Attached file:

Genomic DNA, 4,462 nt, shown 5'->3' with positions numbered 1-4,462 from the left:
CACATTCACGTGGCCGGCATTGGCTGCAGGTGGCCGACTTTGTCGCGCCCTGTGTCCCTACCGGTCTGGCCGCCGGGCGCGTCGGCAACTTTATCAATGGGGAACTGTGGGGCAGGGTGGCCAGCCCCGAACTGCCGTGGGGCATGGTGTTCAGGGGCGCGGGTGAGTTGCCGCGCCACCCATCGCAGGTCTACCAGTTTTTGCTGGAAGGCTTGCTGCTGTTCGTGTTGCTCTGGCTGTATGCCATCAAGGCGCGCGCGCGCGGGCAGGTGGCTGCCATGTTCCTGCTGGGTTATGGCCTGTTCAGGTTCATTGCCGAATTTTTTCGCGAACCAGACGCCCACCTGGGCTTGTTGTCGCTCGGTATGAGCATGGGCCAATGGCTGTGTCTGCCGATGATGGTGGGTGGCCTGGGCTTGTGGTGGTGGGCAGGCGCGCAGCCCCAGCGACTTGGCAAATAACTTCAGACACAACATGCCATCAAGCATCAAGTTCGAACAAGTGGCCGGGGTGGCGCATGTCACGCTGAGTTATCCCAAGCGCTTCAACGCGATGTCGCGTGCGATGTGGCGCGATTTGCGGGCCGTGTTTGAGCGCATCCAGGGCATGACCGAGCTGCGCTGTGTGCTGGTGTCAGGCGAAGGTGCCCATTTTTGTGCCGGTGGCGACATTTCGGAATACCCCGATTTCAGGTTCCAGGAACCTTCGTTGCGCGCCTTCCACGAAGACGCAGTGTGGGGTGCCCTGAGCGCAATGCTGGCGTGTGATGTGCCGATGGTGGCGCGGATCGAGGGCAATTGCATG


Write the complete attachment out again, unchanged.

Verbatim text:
Genomic DNA, 4,462 nt, shown 5'->3' with positions numbered 1-4,462 from the left:
CACATTCACGTGGCCGGCATTGGCTGCAGGTGGCCGACTTTGTCGCGCCCTGTGTCCCTACCGGTCTGGCCGCCGGGCGCGTCGGCAACTTTATCAATGGGGAACTGTGGGGCAGGGTGGCCAGCCCCGAACTGCCGTGGGGCATGGTGTTCAGGGGCGCGGGTGAGTTGCCGCGCCACCCATCGCAGGTCTACCAGTTTTTGCTGGAAGGCTTGCTGCTGTTCGTGTTGCTCTGGCTGTATGCCATCAAGGCGCGCGCGCGCGGGCAGGTGGCTGCCATGTTCCTGCTGGGTTATGGCCTGTTCAGGTTCATTGCCGAATTTTTTCGCGAACCAGACGCCCACCTGGGCTTGTTGTCGCTCGGTATGAGCATGGGCCAATGGCTGTGTCTGCCGATGATGGTGGGTGGCCTGGGCTTGTGGTGGTGGGCAGGCGCGCAGCCCCAGCGACTTGGCAAATAACTTCAGACACAACATGCCATCAAGCATCAAGTTCGAACAAGTGGCCGGGGTGGCGCATGTCACGCTGAGTTATCCCAAGCGCTTCAACGCGATGTCGCGTGCGATGTGGCGCGATTTGCGGGCCGTGTTTGAGCGCATCCAGGGCATGACCGAGCTGCGCTGTGTGCTGGTGTCAGGCGAAGGTGCCCATTTTTGTGCCGGTGGCGACATTTCGGAATACCCCGATTTCAGGTTCCAGGAACCTTCGTTGCGCGCCTTCCACGAAGACGCAGTGTGGGGTGCCCTGAGCGCAATGCTGGCGTGTGATGTGCCGATGGTGGCGCGGATCGAGGGCAATTGCATG